This Bible study will examine the importance of forgiveness and what God’s Word says about unforgiveness. We will evaluate whether unforgiveness is “the unforgiveable sin.” We will see that receiving forgiveness from God is dependent on our forgiving others.
You have probably heard that unforgiveness is extremely unhealthy. In addition to destroying relationships in your life, internalizing anger and bitterness can lead to many physical diseases and psychological problems. That is why being unforgiving has been likened to drinking poison in the hope that it will hurt the person you are angry with.
As bad as it can be for you physically and mentally, unforgiveness is even worse for you spiritually. There is an element of revenge inherent in refusing to forgive someone for some wrong (real or imagined) that they committed against you. There is a desire to punish them in some way, even if it is just by withholding forgiveness. But God has reserved vengeance to Himself.
“Dearly beloved, avenge not yourselves, but rather give place unto wrath: for it is written, Vengeance is mine; I will repay, saith the Lord” (Rom 12:19).
The Bible records several occasions when Jesus taught His disciples that God would not forgive their sins if they did not forgive other people for their offenses.
While teaching “the Lord’s prayer”, Jesus taught that we should pray for forgiveness based on our forgiving others.
In the passage in Matthew, Jesus said the Father would not forgive us unless we forgive others.
Peter once asked Jesus how many times he should forgive someone, and Jesus said he should just keep on forgiving:
“Then came Peter to Him, and said, Lord, how oft shall my brother sin against me, and I forgive him? till seven times? Jesus saith unto him, I say not unto thee, Until seven times: but, Until seventy times seven.” (Matthew 18:21-22)
Jesus told a story about 2 servants that owed money. One owed his master a fortune he could never repay, but he was forgiven of his debt when for mercy he prayed. But that servant then refused to forgive a fellow servant of a much smaller debt. When the master heard how the servant he had forgiven had treated his fellow servant, he called him and said:
“O thou wicked servant, I forgave thee all that debt, because thou desiredst me: Shouldest not thou also have had compassion on thy fellow servant, even as I had pity on thee? And his lord was wroth, and delivered him to the tormentors, till he should pay all that was due unto him.” (Matthew 18:32-34)
Jesus concluded the story with this warning:
“So likewise shall My heavenly Father do also unto you, if ye from your hearts forgive not everyone his brother their trespasses” (Matthew 18:35).
Other passages where Jesus taught His disciples about the importance of forgiveness include:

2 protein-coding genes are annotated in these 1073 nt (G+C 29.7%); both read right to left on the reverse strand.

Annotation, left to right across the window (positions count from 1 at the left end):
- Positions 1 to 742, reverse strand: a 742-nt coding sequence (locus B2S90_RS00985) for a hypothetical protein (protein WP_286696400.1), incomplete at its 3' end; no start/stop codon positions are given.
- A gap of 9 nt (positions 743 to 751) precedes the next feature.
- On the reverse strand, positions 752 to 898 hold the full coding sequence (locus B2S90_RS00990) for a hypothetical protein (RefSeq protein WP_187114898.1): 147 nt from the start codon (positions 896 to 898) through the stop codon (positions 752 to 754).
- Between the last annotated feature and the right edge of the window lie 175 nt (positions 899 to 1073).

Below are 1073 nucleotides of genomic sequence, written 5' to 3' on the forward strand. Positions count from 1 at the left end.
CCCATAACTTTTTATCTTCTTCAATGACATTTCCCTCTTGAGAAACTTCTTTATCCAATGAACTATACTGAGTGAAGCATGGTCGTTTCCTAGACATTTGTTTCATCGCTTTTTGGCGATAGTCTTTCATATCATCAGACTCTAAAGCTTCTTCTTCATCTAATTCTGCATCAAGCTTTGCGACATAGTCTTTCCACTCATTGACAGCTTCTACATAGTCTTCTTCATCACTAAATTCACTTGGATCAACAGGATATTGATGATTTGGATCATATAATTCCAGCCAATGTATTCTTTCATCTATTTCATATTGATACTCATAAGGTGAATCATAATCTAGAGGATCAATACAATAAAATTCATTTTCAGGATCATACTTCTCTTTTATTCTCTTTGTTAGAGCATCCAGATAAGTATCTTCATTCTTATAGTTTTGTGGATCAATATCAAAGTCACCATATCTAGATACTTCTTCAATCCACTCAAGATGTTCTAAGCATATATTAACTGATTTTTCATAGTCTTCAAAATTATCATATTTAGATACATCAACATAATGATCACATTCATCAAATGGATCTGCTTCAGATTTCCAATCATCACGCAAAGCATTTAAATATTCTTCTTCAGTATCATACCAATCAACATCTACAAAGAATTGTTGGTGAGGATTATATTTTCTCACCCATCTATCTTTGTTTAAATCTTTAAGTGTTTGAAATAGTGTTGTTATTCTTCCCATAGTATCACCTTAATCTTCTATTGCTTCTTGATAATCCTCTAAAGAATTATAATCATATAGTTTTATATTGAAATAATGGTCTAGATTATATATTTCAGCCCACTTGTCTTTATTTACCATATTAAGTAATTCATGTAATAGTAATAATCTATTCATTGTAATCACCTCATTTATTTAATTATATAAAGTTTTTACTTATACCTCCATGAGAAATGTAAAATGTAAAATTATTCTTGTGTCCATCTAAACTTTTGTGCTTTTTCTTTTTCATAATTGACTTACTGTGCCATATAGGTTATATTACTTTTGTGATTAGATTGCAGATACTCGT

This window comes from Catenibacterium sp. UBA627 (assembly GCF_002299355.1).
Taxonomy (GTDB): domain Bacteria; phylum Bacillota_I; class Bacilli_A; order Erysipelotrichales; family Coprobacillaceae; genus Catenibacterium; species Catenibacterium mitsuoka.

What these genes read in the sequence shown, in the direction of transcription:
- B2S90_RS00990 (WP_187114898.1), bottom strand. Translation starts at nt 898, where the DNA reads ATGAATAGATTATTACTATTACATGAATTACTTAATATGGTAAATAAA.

The Bible commands us to forgive other people who have sinned against us or offended us. It also clearly teaches that the forgiveness of our sin is dependent on our forgiving others. If we hold grudges, stay mad, or in any other way fail to forgive other people, God will not forgive us of our sin.
Most sins occur as an event in time. We might lie, steal, cheat, say something mean, have an impure thought, fail to witness when we have opportunity, have sex outside of marriage, murder someone, etc. The effects of the sin may continue, and we may need to make some form of restitution or go to court. But once that act, moment, or event is over, we are no longer committing that sin. We sinned in the past, but we are not continuing to sin in the present.
Unforgiveness is different from other sins in that being unforgiving is an ongoing state. When you refuse to forgive, you continue sinning until you do forgive. You can confess that you should have forgiven someone or that you are being unforgiving, but as long as you stay mad, hold that grudge, or refuse to forgive, your sin is still in progress. You are still actively sinning.
Being unforgiving disqualifies us from claiming the promise of John 1:9 that if we confess our sins, God will forgive us. Confession means we agree with God that what we did was wrong, and we repent of doing it. However, if we are still in the middle of actively committing a sin (e.g.: by being unforgiving), then we have not repented of that sin. Therefore, God will not forgive it.
It continues downhill from there. In the context of talking about prayer, David said, “If I regard iniquity in my heart, the Lord will not hear me” (Psalm 66:18). Staying mad, refusing to forgive, holding a grudge (the on-going state of unforgiveness) breaks your fellowship with God, and results in God no longer listening to your prayers.
A Christian who holds a grudge does not lose their salvation. But God stops listening to their prayers and forgiving their sins. Their fellowship with God is broken, and they are likely to receive chastisement intended to bring them to repentance until they forgive. In this case, the only way to have their fellowship with God restored is to repent, forgive, and confess their sin of unforgiveness.
For God shall judge all you think, say, and do. (Eccl 12:13-14)
So FORGIVE. If someone offends you, talk with them and work it out (Matthew 18:15-17).
If you don’t get satisfaction that way, let it go anyway. Be Christlike and obey.
Forgive others for your own sake, and trust God to work things out for good.
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